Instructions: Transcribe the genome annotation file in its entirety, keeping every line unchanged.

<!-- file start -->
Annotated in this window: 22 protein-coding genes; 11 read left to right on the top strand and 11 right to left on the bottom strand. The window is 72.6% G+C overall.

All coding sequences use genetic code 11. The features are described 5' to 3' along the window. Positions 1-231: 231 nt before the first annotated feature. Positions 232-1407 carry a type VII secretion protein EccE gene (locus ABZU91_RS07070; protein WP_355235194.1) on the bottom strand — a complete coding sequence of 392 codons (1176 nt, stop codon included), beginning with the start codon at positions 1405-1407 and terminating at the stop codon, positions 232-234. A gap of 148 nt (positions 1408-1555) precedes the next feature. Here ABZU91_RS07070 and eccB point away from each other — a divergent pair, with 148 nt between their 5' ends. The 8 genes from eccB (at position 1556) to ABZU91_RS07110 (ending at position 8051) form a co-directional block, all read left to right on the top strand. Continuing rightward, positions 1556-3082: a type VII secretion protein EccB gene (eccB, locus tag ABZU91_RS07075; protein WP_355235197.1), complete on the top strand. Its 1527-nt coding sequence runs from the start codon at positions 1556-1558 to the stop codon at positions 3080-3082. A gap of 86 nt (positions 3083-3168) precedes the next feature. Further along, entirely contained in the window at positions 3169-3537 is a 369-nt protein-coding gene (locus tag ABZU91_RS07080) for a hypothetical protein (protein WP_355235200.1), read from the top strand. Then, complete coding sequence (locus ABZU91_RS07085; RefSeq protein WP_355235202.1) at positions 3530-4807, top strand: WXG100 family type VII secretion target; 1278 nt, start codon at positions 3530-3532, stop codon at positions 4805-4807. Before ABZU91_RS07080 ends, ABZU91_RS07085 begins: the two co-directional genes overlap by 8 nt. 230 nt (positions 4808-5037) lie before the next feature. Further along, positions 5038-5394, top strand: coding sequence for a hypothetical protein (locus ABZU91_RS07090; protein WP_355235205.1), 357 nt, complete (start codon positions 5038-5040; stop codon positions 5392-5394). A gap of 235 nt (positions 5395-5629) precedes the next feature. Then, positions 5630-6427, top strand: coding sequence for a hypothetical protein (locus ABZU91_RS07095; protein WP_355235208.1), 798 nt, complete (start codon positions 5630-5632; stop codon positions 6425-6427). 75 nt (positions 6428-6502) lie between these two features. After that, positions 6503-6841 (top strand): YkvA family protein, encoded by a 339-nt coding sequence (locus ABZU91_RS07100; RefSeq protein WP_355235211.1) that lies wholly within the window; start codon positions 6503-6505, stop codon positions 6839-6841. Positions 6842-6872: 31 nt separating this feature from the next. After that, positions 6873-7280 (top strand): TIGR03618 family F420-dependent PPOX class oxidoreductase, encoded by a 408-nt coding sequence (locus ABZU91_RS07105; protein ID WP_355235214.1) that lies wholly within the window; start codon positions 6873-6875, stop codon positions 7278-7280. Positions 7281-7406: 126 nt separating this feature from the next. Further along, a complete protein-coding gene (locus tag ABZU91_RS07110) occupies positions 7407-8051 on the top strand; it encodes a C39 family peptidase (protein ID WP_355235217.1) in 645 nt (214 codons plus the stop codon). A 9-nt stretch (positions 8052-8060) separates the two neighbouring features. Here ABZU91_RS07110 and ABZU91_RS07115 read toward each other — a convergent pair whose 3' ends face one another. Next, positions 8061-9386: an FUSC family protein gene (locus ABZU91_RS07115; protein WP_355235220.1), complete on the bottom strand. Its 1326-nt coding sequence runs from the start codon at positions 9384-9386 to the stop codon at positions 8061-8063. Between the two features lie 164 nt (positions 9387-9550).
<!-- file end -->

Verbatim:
Annotated in this window: 22 protein-coding genes; 11 read left to right on the top strand and 11 right to left on the bottom strand. The window is 72.6% G+C overall.

All coding sequences use genetic code 11. The features are described 5' to 3' along the window. Positions 1-231: 231 nt before the first annotated feature. Positions 232-1407 carry a type VII secretion protein EccE gene (locus ABZU91_RS07070; protein WP_355235194.1) on the bottom strand — a complete coding sequence of 392 codons (1176 nt, stop codon included), beginning with the start codon at positions 1405-1407 and terminating at the stop codon, positions 232-234. A gap of 148 nt (positions 1408-1555) precedes the next feature. Here ABZU91_RS07070 and eccB point away from each other — a divergent pair, with 148 nt between their 5' ends. The 8 genes from eccB (at position 1556) to ABZU91_RS07110 (ending at position 8051) form a co-directional block, all read left to right on the top strand. Continuing rightward, positions 1556-3082: a type VII secretion protein EccB gene (eccB, locus tag ABZU91_RS07075; protein WP_355235197.1), complete on the top strand. Its 1527-nt coding sequence runs from the start codon at positions 1556-1558 to the stop codon at positions 3080-3082. A gap of 86 nt (positions 3083-3168) precedes the next feature. Further along, entirely contained in the window at positions 3169-3537 is a 369-nt protein-coding gene (locus tag ABZU91_RS07080) for a hypothetical protein (protein WP_355235200.1), read from the top strand. Then, complete coding sequence (locus ABZU91_RS07085; RefSeq protein WP_355235202.1) at positions 3530-4807, top strand: WXG100 family type VII secretion target; 1278 nt, start codon at positions 3530-3532, stop codon at positions 4805-4807. Before ABZU91_RS07080 ends, ABZU91_RS07085 begins: the two co-directional genes overlap by 8 nt. 230 nt (positions 4808-5037) lie before the next feature. Further along, positions 5038-5394, top strand: coding sequence for a hypothetical protein (locus ABZU91_RS07090; protein WP_355235205.1), 357 nt, complete (start codon positions 5038-5040; stop codon positions 5392-5394). A gap of 235 nt (positions 5395-5629) precedes the next feature. Then, positions 5630-6427, top strand: coding sequence for a hypothetical protein (locus ABZU91_RS07095; protein WP_355235208.1), 798 nt, complete (start codon positions 5630-5632; stop codon positions 6425-6427). 75 nt (positions 6428-6502) lie between these two features. After that, positions 6503-6841 (top strand): YkvA family protein, encoded by a 339-nt coding sequence (locus ABZU91_RS07100; RefSeq protein WP_355235211.1) that lies wholly within the window; start codon positions 6503-6505, stop codon positions 6839-6841. Positions 6842-6872: 31 nt separating this feature from the next. After that, positions 6873-7280 (top strand): TIGR03618 family F420-dependent PPOX class oxidoreductase, encoded by a 408-nt coding sequence (locus ABZU91_RS07105; protein ID WP_355235214.1) that lies wholly within the window; start codon positions 6873-6875, stop codon positions 7278-7280. Positions 7281-7406: 126 nt separating this feature from the next. Further along, a complete protein-coding gene (locus tag ABZU91_RS07110) occupies positions 7407-8051 on the top strand; it encodes a C39 family peptidase (protein ID WP_355235217.1) in 645 nt (214 codons plus the stop codon). A 9-nt stretch (positions 8052-8060) separates the two neighbouring features. Here ABZU91_RS07110 and ABZU91_RS07115 read toward each other — a convergent pair whose 3' ends face one another. Next, positions 8061-9386: an FUSC family protein gene (locus ABZU91_RS07115; protein WP_355235220.1), complete on the bottom strand. Its 1326-nt coding sequence runs from the start codon at positions 9384-9386 to the stop codon at positions 8061-8063. Between the two features lie 164 nt (positions 9387-9550).